ALBUM REVIEW: Roots and soul found in ‘This River’

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First Posted: 4/8/2013

Jacksonville, Fla.-bred JJ Grey is the missing link between vintage, steamy Stax/Muscle Shoals R&B and more contemporary roots/soul muscle like Derek Trucks and The North Mississippi All-Stars.

On “This River,” the sound is an unmistakably Southern experience – barefooted grooves for days; funky, reverbed guitars; and gut-busting vocals screaming out for salvation. Grey’s writing is filled with tales of characters lost to time, as well as shades of self-reluctance, and carefree celebration of life’s simplest pleasures. He’s a man taking his demons to task on tape and sending them off with a zen-like creativity and backwoods attack that lands him and his band, Mofro, at the knife’s edge of 2013 roots music.

Immediately striking, as with most JJ Grey and Mofro records, is the bottom-heavy, analog drum and bass swamp groove – easily one of the band’s hallmarks. The Buddy Miles/Band of Gypsys-meets-Sly Stone funk of “Your Lady, She’s Shady” features said groove set to Grey’s fractured rhythm guitar lines, burning enough smoke to pass off as a redneck, soft-toed James Brown slip ‘n shake. “Somebody Else” is a slower, horn-laced throwback, echoing the mightiest Wilson Pickett-esque Memphis soul throwdown.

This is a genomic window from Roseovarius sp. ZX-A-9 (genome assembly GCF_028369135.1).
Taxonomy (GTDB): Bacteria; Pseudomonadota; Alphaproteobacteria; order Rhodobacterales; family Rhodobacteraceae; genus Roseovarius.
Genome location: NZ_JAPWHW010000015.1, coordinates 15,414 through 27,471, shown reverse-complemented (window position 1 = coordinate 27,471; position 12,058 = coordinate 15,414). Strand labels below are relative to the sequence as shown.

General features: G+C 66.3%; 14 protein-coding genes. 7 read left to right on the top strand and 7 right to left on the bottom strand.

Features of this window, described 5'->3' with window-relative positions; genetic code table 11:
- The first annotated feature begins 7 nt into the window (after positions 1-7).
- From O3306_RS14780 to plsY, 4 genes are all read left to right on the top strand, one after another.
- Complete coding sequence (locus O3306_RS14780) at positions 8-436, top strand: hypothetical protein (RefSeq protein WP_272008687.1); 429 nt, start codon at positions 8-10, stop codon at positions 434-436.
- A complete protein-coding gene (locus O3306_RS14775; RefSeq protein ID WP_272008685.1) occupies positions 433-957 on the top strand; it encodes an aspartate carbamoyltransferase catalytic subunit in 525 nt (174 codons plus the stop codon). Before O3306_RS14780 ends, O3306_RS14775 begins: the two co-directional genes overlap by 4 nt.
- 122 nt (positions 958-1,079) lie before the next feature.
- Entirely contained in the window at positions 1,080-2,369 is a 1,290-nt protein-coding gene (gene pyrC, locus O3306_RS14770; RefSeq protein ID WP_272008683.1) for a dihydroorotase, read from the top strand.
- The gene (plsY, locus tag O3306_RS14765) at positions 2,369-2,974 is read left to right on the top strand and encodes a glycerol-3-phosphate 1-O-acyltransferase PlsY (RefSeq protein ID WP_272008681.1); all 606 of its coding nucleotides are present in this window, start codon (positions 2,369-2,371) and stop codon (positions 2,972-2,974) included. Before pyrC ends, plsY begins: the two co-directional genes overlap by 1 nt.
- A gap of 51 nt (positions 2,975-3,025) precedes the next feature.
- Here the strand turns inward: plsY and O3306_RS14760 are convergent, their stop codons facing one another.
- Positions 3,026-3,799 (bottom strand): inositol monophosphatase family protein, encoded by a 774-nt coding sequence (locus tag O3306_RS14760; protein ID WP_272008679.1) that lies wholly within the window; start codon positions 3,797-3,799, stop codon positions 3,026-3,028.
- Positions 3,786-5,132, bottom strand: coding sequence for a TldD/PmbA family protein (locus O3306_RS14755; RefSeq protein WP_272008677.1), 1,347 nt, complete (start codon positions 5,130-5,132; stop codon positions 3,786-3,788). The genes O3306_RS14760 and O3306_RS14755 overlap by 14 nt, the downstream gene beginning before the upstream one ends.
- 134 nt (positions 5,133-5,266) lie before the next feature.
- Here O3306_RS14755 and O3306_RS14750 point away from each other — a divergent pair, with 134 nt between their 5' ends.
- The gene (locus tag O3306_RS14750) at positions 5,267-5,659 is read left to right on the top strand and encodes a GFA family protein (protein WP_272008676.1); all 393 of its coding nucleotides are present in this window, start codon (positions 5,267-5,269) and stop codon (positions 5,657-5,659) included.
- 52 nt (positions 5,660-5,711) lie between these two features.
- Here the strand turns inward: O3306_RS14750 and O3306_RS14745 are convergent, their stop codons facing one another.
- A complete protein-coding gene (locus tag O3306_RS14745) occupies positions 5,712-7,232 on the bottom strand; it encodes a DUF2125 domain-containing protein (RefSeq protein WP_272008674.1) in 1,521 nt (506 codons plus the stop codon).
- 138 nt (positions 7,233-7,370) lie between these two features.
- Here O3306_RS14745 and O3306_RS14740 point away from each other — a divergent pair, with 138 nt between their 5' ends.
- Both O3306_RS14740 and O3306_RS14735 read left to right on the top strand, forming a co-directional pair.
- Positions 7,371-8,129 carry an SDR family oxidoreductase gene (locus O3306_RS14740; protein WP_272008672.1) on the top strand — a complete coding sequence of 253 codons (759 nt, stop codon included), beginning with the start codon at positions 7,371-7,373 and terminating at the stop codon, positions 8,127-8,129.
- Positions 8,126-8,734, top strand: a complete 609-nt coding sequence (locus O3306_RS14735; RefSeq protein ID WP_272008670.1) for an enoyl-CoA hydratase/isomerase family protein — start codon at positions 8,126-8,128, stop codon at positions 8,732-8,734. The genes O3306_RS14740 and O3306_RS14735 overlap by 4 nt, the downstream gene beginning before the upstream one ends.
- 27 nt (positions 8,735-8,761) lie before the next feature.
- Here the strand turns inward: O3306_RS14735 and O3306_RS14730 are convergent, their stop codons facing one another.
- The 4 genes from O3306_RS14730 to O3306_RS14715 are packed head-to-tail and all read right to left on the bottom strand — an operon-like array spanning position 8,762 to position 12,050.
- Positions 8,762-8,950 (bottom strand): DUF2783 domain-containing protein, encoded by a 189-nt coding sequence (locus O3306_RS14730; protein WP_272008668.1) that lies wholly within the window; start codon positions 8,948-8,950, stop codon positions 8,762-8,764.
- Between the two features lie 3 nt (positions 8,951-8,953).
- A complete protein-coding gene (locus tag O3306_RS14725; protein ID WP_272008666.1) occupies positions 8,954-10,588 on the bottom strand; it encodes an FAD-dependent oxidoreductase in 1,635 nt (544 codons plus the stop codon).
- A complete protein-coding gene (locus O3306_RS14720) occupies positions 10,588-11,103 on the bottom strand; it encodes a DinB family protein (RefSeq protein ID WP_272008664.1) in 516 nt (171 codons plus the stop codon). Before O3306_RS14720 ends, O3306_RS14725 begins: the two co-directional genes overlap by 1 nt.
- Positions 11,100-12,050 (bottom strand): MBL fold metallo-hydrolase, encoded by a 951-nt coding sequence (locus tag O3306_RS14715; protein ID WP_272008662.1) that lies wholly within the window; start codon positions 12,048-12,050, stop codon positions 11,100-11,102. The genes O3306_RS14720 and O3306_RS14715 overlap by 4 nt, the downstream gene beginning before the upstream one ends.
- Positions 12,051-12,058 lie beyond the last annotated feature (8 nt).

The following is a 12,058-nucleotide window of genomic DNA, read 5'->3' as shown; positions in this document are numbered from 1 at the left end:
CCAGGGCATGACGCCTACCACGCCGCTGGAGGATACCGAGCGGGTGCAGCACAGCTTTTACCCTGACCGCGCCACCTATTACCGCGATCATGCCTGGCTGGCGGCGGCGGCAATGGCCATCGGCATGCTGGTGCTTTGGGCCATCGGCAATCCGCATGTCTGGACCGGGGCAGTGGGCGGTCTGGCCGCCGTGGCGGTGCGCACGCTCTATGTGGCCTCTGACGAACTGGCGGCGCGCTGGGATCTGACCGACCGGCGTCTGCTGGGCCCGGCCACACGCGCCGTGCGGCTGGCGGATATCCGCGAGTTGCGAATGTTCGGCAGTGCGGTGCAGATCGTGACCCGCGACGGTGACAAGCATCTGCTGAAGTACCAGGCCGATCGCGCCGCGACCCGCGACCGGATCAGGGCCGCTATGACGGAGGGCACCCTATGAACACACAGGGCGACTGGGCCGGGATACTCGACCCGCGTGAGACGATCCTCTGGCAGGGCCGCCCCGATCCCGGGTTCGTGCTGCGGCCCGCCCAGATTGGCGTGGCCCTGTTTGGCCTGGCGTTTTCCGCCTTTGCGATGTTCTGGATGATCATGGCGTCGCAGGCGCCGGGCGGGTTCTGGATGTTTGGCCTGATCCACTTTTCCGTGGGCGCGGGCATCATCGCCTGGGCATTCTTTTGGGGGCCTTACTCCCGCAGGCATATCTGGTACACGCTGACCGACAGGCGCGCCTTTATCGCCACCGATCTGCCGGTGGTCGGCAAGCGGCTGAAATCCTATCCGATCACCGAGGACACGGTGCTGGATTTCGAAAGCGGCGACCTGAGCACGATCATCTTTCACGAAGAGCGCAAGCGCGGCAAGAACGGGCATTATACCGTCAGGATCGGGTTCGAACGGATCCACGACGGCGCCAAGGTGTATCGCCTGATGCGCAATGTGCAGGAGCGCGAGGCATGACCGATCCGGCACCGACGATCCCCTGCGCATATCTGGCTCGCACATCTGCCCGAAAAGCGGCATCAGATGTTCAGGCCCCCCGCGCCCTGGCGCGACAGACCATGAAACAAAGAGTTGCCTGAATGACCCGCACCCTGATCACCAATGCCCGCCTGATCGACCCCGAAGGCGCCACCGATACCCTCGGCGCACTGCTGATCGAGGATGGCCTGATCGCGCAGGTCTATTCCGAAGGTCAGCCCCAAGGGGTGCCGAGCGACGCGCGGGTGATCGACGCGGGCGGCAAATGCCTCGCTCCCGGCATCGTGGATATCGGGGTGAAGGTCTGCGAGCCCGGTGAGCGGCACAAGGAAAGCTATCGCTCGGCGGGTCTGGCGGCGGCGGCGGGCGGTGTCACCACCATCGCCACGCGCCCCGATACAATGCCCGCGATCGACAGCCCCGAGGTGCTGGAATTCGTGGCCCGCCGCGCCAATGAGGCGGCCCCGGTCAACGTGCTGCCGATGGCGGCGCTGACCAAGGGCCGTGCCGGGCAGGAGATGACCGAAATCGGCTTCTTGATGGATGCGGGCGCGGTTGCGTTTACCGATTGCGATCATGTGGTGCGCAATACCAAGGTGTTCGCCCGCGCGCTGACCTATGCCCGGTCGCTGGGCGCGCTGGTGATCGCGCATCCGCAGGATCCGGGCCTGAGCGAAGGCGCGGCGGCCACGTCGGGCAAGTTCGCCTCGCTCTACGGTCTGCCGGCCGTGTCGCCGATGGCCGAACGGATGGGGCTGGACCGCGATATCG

“99 Shades of Crazy” takes uplifting, Staples Singers-themed gospel vocals and “Three Snakes and One Charm”-era Black Crowes Americana experimentation to dizzying dance floor rapture. “Florabama” is similarly funked-out, Curtis Mayfield-inspired booty shake, Grey playing it coy amid jockeying for the perfect sun-kissed party (“You know a little sweat never hurt nobody”).

Grey also proves he can dig into life’s woeful, forgotten underbelly with “The Ballad Of Larry Webb,” a country-tinged, cry-in-your-beer ode to a man that, while severely devoid of luck, embodied the love shared “when all we have is each other.”

A decidedly Southern pen guides Grey’s hand as he makes his definitive soul statement. Emotive roots music whose seeds are sown in classic black R&B, Grey’s easily accessible to fans of everything from The Black Keys, G. Love, Gov’t Mule, and beyond.

JJ Grey & Mofro ‘This River’ Rating: W W W W